Summer 2008 (Vol. IX, No. 2) Table of Contents
- What Should Amazon Do with AbeBooks?
- Problems with Amazon as an Antiquarian Seller Site
- What Is Wrong With Today’s Amazon?
- A Bookseller’s Tasha Tudor Remembrance
- Robert Fisher of Echo Letterpress
- An Open Letter To The Select Committee On Security And Consitutional Affairs, Parliament Of The Republic Of South Africa
- Embracing the Unexpected
- Books About Bookselling: The Bookseller’s Apprentice
- Adventures with a Binder
- Author Profile: Matthew Eck
- June Gaulding and Mark Gaulding of JMVintage
- Alan Deffenderfer of ABD Booksellers
- Golden Books Group of Devon, U.K.
- Letter to the Editor: Thank You
- Yard Sale Tales
- Happy Hits
- Literary Pilgrimages: Patchin Place
- A passion for books but not proofreading
- MacIntosh Books and Paper
- Book Store Labels: Zavelle Book Stores, Philadelphia
- Bookplates: W. B. Brandt & Co.
- The Bookshelf of Willie Sutton
JMVintage is owned by mother and son, June and Mark Gaulding, and has been in existence since 2001. We are a specialized bookseller with unique niches and we sell solely online (although we do have occasional visits to our studio). Our main specialty is books, magazines and ephemera related to the Duke & Duchess of Windsor and other royalty.
We are located in Palm Desert, California, one of the many cities that make up the greater Palm Springs area.
While we’ve had our business for seven years, the story of how we became booksellers is one that started many years ago.
I have always loved books since early childhood. I was addicted to the Hardy Boys and Agatha Christie mysteries, early on. I am a voracious reader. So, a bookstore seemed to be a natural career path for me, even though I didn’t actually realize this until the middle chapter of life. I discovered antiquarian and used bookstores in my early twenties, about the same time I “discovered” the Duke & Duchess of Windsor. In fact, it was this “royal” discovery which started me on a twenty-year mission to acquire every book ever written by or about the Windsors. In 1987, a book was published that presented the correspondence of the Windsors up to and through the abdication and their subsequent marriage. I literally was astounded at the story…one I had never heard about. This book is called, Wallis and Edward: Letters, 1931-1937; The Intimate Correspondence of the Duke and Duchess of Windsor, edited by Michael Bloch.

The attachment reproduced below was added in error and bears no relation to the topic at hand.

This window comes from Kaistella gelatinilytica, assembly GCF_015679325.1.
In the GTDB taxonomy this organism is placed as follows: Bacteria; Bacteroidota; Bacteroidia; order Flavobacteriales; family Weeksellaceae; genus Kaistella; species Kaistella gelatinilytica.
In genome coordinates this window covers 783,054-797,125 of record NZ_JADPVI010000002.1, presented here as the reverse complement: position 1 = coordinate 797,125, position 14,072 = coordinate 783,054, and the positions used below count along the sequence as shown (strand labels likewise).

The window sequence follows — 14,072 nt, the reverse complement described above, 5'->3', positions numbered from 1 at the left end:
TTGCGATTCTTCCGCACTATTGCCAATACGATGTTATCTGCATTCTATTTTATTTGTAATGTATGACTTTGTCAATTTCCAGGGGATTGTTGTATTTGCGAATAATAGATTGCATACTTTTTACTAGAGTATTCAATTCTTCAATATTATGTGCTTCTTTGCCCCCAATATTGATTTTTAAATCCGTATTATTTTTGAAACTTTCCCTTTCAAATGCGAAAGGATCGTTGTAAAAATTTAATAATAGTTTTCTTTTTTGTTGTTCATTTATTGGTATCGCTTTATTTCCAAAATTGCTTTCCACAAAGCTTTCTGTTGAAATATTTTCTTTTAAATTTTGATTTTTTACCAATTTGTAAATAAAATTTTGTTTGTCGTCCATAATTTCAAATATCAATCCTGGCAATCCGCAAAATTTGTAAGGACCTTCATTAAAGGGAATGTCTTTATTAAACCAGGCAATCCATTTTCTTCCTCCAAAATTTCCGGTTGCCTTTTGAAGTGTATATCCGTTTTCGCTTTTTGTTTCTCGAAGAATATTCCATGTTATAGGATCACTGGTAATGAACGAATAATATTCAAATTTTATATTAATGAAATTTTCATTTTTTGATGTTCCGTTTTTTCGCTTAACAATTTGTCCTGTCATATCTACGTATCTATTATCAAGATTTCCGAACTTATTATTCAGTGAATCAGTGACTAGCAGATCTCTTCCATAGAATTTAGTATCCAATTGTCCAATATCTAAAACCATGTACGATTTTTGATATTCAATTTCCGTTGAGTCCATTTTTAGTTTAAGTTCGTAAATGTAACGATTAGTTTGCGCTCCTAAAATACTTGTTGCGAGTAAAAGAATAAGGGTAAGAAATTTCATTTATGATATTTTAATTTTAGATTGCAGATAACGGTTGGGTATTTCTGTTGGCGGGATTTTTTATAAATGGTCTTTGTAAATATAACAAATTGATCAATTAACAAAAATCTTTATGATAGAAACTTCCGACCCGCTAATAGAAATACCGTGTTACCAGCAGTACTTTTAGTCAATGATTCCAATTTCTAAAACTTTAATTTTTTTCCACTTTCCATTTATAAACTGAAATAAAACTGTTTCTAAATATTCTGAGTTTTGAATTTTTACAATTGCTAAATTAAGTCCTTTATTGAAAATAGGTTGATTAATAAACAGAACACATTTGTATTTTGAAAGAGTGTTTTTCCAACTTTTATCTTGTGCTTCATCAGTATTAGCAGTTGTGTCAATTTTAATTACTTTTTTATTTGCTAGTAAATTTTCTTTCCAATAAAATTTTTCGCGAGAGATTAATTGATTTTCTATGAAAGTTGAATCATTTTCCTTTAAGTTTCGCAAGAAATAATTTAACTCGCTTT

In the 4/2008 issue of Allure Magazine, Madonna is quoted: “I’m reading every book ever written about the Duke & Duchess of Windsor.” Which is exactly the sentiment I had over twenty years ago when I read the couple’s letters in Bloch’s book. My next step was to visit Acres of Books, a huge used bookstore in Long Beach, where I lived at the time. This introduced me to another love affair—with used bookstores. The moment I stepped inside I felt I’d finally found a place that I belonged. I relished hunting through piles and piles of books to find some obscure treasure, covered in dust. Using bibliographies from the various out-of-print works I was able to find, I began to compile a list of books and other material on the couple. This was the beginning of my Windsor collection. I began to explore used bookstores throughout Southern California, looking for either titles on my list or an even better reward—a title I hadn’t even known about.